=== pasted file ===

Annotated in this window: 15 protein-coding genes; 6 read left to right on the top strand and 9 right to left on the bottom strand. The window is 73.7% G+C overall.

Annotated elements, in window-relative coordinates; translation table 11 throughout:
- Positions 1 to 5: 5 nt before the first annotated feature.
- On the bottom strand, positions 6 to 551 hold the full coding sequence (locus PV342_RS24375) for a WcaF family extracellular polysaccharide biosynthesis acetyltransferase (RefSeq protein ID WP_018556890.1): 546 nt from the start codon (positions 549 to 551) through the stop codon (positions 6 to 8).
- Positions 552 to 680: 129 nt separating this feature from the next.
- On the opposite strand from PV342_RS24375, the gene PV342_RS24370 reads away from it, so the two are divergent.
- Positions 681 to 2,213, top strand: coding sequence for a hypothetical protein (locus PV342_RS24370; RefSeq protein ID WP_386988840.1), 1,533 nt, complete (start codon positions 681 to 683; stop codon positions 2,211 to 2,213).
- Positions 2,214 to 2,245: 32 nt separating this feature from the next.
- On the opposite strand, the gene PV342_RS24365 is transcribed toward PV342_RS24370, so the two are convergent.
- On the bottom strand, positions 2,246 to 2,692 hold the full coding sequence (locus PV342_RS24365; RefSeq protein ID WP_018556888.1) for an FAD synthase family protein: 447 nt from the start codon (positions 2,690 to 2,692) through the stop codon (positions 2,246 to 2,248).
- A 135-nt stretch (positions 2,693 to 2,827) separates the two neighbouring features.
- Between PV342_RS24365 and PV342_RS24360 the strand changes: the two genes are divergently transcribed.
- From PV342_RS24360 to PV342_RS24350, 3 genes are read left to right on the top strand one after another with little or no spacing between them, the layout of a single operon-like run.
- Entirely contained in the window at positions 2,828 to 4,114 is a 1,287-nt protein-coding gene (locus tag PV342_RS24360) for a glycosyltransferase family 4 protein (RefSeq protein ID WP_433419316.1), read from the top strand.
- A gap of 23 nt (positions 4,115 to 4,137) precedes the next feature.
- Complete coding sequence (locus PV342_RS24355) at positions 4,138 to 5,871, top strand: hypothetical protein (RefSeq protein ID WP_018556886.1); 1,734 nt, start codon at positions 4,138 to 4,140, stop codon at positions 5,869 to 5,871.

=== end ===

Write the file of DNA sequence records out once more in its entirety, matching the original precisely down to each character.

Annotated in this window: 15 protein-coding genes; 6 read left to right on the top strand and 9 right to left on the bottom strand. The window is 73.7% G+C overall.

Annotated elements, in window-relative coordinates; translation table 11 throughout:
- Positions 1 to 5: 5 nt before the first annotated feature.
- On the bottom strand, positions 6 to 551 hold the full coding sequence (locus PV342_RS24375) for a WcaF family extracellular polysaccharide biosynthesis acetyltransferase (RefSeq protein ID WP_018556890.1): 546 nt from the start codon (positions 549 to 551) through the stop codon (positions 6 to 8).
- Positions 552 to 680: 129 nt separating this feature from the next.
- On the opposite strand from PV342_RS24375, the gene PV342_RS24370 reads away from it, so the two are divergent.
- Positions 681 to 2,213, top strand: coding sequence for a hypothetical protein (locus PV342_RS24370; RefSeq protein ID WP_386988840.1), 1,533 nt, complete (start codon positions 681 to 683; stop codon positions 2,211 to 2,213).
- Positions 2,214 to 2,245: 32 nt separating this feature from the next.
- On the opposite strand, the gene PV342_RS24365 is transcribed toward PV342_RS24370, so the two are convergent.
- On the bottom strand, positions 2,246 to 2,692 hold the full coding sequence (locus PV342_RS24365; RefSeq protein ID WP_018556888.1) for an FAD synthase family protein: 447 nt from the start codon (positions 2,690 to 2,692) through the stop codon (positions 2,246 to 2,248).
- A 135-nt stretch (positions 2,693 to 2,827) separates the two neighbouring features.
- Between PV342_RS24365 and PV342_RS24360 the strand changes: the two genes are divergently transcribed.
- From PV342_RS24360 to PV342_RS24350, 3 genes are read left to right on the top strand one after another with little or no spacing between them, the layout of a single operon-like run.
- Entirely contained in the window at positions 2,828 to 4,114 is a 1,287-nt protein-coding gene (locus tag PV342_RS24360) for a glycosyltransferase family 4 protein (RefSeq protein ID WP_433419316.1), read from the top strand.
- A gap of 23 nt (positions 4,115 to 4,137) precedes the next feature.
- Complete coding sequence (locus PV342_RS24355) at positions 4,138 to 5,871, top strand: hypothetical protein (RefSeq protein ID WP_018556886.1); 1,734 nt, start codon at positions 4,138 to 4,140, stop codon at positions 5,869 to 5,871.